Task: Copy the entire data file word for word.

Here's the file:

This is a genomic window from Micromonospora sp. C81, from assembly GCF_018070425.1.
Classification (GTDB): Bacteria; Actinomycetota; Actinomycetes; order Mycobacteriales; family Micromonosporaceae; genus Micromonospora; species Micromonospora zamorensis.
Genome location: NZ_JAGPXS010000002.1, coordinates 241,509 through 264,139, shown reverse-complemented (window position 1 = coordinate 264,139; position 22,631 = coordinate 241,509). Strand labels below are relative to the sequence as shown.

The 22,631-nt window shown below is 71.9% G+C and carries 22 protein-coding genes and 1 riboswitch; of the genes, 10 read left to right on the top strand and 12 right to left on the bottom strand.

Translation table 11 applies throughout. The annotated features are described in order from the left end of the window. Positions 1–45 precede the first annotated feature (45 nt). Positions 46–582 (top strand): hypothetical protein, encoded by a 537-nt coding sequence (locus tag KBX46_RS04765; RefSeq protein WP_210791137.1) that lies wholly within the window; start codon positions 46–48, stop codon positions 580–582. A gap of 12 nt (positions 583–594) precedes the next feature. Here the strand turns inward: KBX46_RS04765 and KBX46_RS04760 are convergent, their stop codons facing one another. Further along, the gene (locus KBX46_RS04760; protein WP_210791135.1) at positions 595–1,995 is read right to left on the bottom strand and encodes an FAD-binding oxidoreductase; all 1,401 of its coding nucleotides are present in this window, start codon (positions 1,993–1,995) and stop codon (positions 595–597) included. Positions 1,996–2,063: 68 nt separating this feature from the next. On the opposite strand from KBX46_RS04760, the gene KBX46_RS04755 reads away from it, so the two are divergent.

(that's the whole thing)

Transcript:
This is a genomic window from Micromonospora sp. C81, from assembly GCF_018070425.1.
Classification (GTDB): Bacteria; Actinomycetota; Actinomycetes; order Mycobacteriales; family Micromonosporaceae; genus Micromonospora; species Micromonospora zamorensis.
Genome location: NZ_JAGPXS010000002.1, coordinates 241,509 through 264,139, shown reverse-complemented (window position 1 = coordinate 264,139; position 22,631 = coordinate 241,509). Strand labels below are relative to the sequence as shown.

The 22,631-nt window shown below is 71.9% G+C and carries 22 protein-coding genes and 1 riboswitch; of the genes, 10 read left to right on the top strand and 12 right to left on the bottom strand.

Translation table 11 applies throughout. The annotated features are described in order from the left end of the window. Positions 1–45 precede the first annotated feature (45 nt). Positions 46–582 (top strand): hypothetical protein, encoded by a 537-nt coding sequence (locus tag KBX46_RS04765; RefSeq protein WP_210791137.1) that lies wholly within the window; start codon positions 46–48, stop codon positions 580–582. A gap of 12 nt (positions 583–594) precedes the next feature. Here the strand turns inward: KBX46_RS04765 and KBX46_RS04760 are convergent, their stop codons facing one another. Further along, the gene (locus KBX46_RS04760; protein WP_210791135.1) at positions 595–1,995 is read right to left on the bottom strand and encodes an FAD-binding oxidoreductase; all 1,401 of its coding nucleotides are present in this window, start codon (positions 1,993–1,995) and stop codon (positions 595–597) included. Positions 1,996–2,063: 68 nt separating this feature from the next. On the opposite strand from KBX46_RS04760, the gene KBX46_RS04755 reads away from it, so the two are divergent.